She felt that after a step or two he had stood still in front of her. She knew that her face was crimson. Her eyes, too, were growing dim.
“Rotha, my darling!” She heard no more.
The spinning-wheel had been pushed hastily aside. She was on her feet, and Willy’s arms were about her.
“FOOL, OF THYSELF SPEAK WELL.”
As the parson left Shoulthwaite that morning he encountered Joe Garth at the turning of the lonnin. The; blacksmith was swinging along the road, with a hoop over his shoulder. He lifted his cap as the Reverend Nicholas came abreast of him. That worthy was usually too much absorbed to return such salutations, but he stopped on this occasion.
“Would any mortal think it?” he said; “the man Simeon Stagg is here housed at the home of my old friend and esteemed parishioner, Angus Ray!”
Mr. Garth appeared to be puzzled to catch the relevancy of the remark. He made no reply.
“The audacity of the man is past belief,” continued the parson. “Think of his effrontery! Does he imagine that God or man has forgotten the mystery of that night in Martinmas?”
The blacksmith realized that some response was expected from him. With eyes bent on the ground, he muttered, “He’s getting above with himself, sir.”
“Getting above himself! I should think so, forsooth. But verily a reckoning day is at hand. Woe to him who carries a load of guilt at his heart and thinks that no man knows of it. Better a millstone were about his neck, and he were swallowed up in the great deep.”
The parson turned away. Garth stood for a moment without perceiving that he was alone, his eyes still bent on the ground. Then he walked moodily in the other direction.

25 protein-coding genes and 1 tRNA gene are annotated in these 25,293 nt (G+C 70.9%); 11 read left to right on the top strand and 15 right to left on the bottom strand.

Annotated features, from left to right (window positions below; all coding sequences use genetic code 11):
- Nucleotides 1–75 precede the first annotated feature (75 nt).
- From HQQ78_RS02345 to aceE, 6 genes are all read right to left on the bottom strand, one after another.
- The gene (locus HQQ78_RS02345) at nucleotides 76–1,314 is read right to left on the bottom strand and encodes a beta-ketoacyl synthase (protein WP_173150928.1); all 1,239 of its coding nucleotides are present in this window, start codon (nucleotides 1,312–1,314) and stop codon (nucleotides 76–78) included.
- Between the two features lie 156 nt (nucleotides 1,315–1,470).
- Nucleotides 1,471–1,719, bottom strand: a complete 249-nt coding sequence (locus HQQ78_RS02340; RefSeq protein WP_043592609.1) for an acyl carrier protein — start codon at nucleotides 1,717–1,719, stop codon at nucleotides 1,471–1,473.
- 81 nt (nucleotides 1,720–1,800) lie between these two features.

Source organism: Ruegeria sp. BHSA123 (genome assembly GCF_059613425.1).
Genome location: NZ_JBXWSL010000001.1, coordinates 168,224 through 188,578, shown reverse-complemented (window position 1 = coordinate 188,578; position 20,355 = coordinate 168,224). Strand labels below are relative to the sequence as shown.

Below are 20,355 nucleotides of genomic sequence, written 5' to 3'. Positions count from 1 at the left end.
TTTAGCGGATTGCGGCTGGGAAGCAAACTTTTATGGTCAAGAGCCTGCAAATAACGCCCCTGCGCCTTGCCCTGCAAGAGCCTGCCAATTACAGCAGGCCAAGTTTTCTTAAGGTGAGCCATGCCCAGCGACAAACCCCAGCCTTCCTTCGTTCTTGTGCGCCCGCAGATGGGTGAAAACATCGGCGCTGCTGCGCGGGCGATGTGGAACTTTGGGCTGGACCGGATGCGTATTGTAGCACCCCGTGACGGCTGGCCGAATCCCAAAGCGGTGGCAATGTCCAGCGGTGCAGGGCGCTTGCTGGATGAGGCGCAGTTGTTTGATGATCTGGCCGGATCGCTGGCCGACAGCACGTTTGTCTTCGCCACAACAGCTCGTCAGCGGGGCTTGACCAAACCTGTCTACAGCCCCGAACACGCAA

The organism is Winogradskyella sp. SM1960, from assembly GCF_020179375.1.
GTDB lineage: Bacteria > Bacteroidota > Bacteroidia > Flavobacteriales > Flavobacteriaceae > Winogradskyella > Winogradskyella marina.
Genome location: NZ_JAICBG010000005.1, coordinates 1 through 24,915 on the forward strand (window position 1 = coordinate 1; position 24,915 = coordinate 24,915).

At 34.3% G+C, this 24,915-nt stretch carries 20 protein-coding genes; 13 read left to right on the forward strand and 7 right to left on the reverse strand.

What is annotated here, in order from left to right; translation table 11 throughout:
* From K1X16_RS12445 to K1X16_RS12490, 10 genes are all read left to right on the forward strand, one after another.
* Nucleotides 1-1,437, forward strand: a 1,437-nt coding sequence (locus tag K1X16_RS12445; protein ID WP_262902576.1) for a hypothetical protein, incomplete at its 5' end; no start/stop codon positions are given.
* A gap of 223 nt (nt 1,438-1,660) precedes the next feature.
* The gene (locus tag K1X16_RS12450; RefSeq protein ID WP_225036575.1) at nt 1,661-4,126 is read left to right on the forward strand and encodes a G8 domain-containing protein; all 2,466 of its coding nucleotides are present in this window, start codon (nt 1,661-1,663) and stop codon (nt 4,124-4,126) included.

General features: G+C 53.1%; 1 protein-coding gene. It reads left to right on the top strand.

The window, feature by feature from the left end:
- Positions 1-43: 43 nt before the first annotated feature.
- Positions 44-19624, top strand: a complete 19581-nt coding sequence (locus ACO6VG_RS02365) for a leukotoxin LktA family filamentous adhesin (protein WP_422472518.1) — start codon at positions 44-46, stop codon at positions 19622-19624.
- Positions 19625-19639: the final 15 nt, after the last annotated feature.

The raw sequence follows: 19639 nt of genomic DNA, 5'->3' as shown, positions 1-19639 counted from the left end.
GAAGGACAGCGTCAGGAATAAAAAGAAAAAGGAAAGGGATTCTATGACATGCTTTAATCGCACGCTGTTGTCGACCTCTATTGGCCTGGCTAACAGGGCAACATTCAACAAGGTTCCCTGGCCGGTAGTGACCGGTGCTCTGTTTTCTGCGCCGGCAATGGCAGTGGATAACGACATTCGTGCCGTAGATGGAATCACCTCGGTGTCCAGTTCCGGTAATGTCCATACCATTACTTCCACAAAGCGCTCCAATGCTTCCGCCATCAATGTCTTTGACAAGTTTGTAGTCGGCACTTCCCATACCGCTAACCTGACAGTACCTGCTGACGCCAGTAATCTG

When he reached his home, Joe threw down the hoop in the smithy and went into the house. His mother was there.
“Sim, he’s at Shoulthwaite,” he said. “It’s like enough his daughter is there, too.”
A sneer crossed Mrs. Garth’s face.
“Tut, she’s yan as wad wed the midden for sake of the muck.”
“You mean she’s setting herself at one of the Rays?”
Mrs. Garth snorted, but gave no more explicit reply.
“Ey, she’s none so daft, is yon lass,” observed the blacksmith.
This was not quite the trace he had meant to follow. After a pause he said, “What came of his papers—in the trunk?”
Mrs. Garth gave her son a quick glance.
“It’s like they’re still at Fornside. I must see to ’em again.”
The blacksmith responded eagerly,—
“Do, mother, do.”
There was another pause. Joe made some pretence of scraping a file which he had picked up from a bench.
“Thou hasn’t found out if old Angus made a will?” said Mrs. Garth.